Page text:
Because the primary efficacy endpoint and the statistical analysis plan we would expect to use to analyze efficacy data for our GATHER2 trial are similar to those of the GATHER1 trial, any disagreements by the FDA, EMA or other regulatory authorities with GATHER1 will likely affect GATHER2 as well. Our ongoing clinical trials and any future clinical trials or other studies for Zimura that we or a potential collaborator may undertake may yield inconsistent safety or efficacy results with those we have observed to date or otherwise fail to demonstrate sufficient safety or efficacy to justify further development or to ultimately seek or obtain marketing approval. Any negative results from our ongoing or any future clinical trials or other studies for Zimura could adversely affect our business and the value of your investment in our company.
 
We have no unmasked clinical data regarding the safety and efficacy of Zimura as a treatment of STGD1. The dropout rate or patients with missing visits may reduce the number of patients from whom we can collect and analyze data from STAR. We may not be able to recruit additional patients for this trial in line with our expectations.
 
We have no unmasked clinical data regarding the safety and efficacy of Zimura as a treatment for STGD1. As STGD1 is an orphan indication, to our knowledge there is only very limited natural history data currently available regarding the variability of our planned primary efficacy endpoint in the STGD1 patient population we enrolled in this trial. Moreover, because Stargardt disease, like GA, is a degenerative disease, and in many cases, the rate of degeneration is slow, and because we are seeking to slow the progression of degeneration with Zimura, and not necessarily to reverse prior degeneration or restore visual function, patients participating in our STAR trial, who are generally younger and may experience vision loss that is more subtle than patients with GA or other forms of AMD, may not perceive a benefit from continuing to participate and therefore may drop out of this trial or miss scheduled visits and treatments. This risk is particularly magnified during the COVID-19 pandemic, which may cause our patients to voluntarily or involuntarily drop out of the trial or miss scheduled visits and treatments in greater numbers than before. Although we and the investigators and their staffs take efforts to encourage continued patient participation, the dropout rate may exceed our expectations. A higher than expected dropout rate would reduce the number of patients from whom data is available for analyzing the primary endpoint for this trial. Given the information above, our STAR trial could be underpowered to demonstrate a potential clinical benefit for Zimura in STGD1 with statistical significance.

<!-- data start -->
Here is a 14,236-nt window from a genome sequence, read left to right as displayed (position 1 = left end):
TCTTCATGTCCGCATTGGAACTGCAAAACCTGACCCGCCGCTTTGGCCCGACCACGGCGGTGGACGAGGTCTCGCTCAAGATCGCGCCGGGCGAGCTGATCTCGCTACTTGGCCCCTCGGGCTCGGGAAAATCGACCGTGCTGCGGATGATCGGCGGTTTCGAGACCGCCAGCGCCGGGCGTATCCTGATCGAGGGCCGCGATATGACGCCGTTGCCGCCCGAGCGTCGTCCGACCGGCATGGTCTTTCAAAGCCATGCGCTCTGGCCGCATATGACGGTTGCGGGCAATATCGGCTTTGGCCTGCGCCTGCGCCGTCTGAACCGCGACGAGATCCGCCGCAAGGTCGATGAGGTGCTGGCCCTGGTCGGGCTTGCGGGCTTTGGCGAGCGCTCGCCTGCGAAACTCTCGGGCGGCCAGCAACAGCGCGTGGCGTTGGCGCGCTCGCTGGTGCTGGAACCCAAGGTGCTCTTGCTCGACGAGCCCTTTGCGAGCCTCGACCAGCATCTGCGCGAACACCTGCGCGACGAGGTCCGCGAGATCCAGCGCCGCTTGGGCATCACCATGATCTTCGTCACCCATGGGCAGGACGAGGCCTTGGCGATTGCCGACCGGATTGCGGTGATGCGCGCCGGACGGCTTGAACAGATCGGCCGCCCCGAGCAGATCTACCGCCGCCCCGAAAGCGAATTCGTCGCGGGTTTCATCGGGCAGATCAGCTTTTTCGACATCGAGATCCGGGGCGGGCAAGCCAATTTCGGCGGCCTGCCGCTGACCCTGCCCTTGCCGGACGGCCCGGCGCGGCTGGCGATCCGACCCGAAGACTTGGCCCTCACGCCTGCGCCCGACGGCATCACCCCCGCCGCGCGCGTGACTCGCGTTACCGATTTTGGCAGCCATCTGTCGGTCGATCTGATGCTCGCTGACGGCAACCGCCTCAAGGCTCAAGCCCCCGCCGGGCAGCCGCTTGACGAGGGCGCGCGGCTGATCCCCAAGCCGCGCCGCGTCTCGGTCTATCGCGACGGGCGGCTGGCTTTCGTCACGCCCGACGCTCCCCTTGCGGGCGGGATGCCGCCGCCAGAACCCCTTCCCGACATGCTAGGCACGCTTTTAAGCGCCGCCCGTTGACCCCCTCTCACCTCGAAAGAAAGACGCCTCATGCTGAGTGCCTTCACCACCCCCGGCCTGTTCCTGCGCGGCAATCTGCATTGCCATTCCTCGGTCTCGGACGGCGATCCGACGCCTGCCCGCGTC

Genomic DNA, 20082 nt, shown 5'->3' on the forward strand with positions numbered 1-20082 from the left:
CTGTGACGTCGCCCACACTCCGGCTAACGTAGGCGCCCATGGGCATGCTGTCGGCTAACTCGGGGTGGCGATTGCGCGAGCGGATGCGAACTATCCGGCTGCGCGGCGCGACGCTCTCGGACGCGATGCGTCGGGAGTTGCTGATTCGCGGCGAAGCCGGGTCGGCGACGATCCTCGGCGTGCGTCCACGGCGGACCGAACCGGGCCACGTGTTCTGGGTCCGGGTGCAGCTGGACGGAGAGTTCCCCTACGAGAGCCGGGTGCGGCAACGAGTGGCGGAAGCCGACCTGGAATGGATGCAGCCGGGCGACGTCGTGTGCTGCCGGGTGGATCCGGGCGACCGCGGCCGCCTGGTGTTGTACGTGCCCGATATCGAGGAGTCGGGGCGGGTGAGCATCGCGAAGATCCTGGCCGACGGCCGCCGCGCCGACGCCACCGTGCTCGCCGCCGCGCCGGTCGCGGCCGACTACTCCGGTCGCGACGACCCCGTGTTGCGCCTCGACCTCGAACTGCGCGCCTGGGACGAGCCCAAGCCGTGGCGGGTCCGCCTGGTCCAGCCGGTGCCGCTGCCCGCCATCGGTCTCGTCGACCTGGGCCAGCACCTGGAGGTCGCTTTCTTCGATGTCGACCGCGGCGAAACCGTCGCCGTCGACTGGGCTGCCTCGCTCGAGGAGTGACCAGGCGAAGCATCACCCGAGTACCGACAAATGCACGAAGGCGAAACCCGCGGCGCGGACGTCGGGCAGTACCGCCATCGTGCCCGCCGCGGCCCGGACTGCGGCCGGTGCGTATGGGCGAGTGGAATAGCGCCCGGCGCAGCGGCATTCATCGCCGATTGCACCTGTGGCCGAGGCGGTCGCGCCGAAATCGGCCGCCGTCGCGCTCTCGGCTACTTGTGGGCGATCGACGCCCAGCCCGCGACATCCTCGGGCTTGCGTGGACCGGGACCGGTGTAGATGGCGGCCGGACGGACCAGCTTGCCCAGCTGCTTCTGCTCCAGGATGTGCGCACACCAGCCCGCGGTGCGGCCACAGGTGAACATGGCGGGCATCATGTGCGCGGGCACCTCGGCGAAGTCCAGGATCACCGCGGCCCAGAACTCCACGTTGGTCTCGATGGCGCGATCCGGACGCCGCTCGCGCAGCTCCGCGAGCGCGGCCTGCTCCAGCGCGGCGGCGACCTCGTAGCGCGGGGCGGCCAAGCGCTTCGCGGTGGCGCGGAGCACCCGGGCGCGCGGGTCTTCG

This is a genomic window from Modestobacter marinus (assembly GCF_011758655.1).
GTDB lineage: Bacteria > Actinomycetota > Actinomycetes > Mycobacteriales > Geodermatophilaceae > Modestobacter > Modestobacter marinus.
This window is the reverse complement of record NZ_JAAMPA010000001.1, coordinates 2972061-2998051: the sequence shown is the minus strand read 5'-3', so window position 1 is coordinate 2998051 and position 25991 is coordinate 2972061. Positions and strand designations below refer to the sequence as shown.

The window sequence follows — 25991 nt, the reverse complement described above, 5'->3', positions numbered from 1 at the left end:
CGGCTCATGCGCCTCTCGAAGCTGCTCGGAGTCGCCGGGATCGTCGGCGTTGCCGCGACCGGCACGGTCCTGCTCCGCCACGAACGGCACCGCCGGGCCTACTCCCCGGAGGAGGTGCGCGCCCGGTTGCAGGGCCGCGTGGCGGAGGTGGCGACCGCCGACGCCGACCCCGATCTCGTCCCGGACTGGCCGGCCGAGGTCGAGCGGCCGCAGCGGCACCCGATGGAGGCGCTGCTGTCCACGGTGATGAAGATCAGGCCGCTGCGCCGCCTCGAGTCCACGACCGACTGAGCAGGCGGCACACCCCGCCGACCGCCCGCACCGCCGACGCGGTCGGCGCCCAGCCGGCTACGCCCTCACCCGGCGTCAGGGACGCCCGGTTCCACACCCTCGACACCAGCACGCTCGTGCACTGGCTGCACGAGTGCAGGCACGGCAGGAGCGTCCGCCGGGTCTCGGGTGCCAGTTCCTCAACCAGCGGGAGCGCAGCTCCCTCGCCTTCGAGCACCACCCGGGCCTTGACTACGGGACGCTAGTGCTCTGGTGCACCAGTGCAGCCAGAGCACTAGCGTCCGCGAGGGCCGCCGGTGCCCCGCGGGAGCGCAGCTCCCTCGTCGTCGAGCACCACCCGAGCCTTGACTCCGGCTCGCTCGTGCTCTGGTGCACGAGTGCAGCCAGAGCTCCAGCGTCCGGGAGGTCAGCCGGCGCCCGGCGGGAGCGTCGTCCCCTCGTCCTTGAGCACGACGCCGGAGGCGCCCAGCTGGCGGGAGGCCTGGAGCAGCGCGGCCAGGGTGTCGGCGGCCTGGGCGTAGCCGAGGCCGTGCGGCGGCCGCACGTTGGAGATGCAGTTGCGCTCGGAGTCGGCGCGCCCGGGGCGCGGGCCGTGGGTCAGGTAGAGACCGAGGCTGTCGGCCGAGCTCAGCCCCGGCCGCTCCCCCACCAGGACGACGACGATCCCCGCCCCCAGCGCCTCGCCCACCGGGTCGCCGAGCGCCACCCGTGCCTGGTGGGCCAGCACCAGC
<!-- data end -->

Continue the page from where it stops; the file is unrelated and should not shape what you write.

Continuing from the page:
49

 
We have decided to enroll approximately 25 additional patients in this trial, with the goal of enrolling a total of approximately 120 patients. This change to the trial will increase the costs associated with this trial and delay the timelines for receipt of data from this trial. We believe an expanded trial could allow us to collect additional data regarding the effect of Zimura on STGD1 patients and help us mitigate the risks from additional patient dropouts and missed visits; however, these expectations may prove to be incorrect. Patient recruitment may take longer or cost more than we would expect.
 
The COVID-19 pandemic has affected and may continue to affect the initiation and conduct of our clinical trials, including the recruitment and retention of patients for our GATHER2 and STAR clinical trials. It may have long-lasting effects on the conduct of clinical trials, which can make our ongoing and any future trials more difficult, costly or time consuming.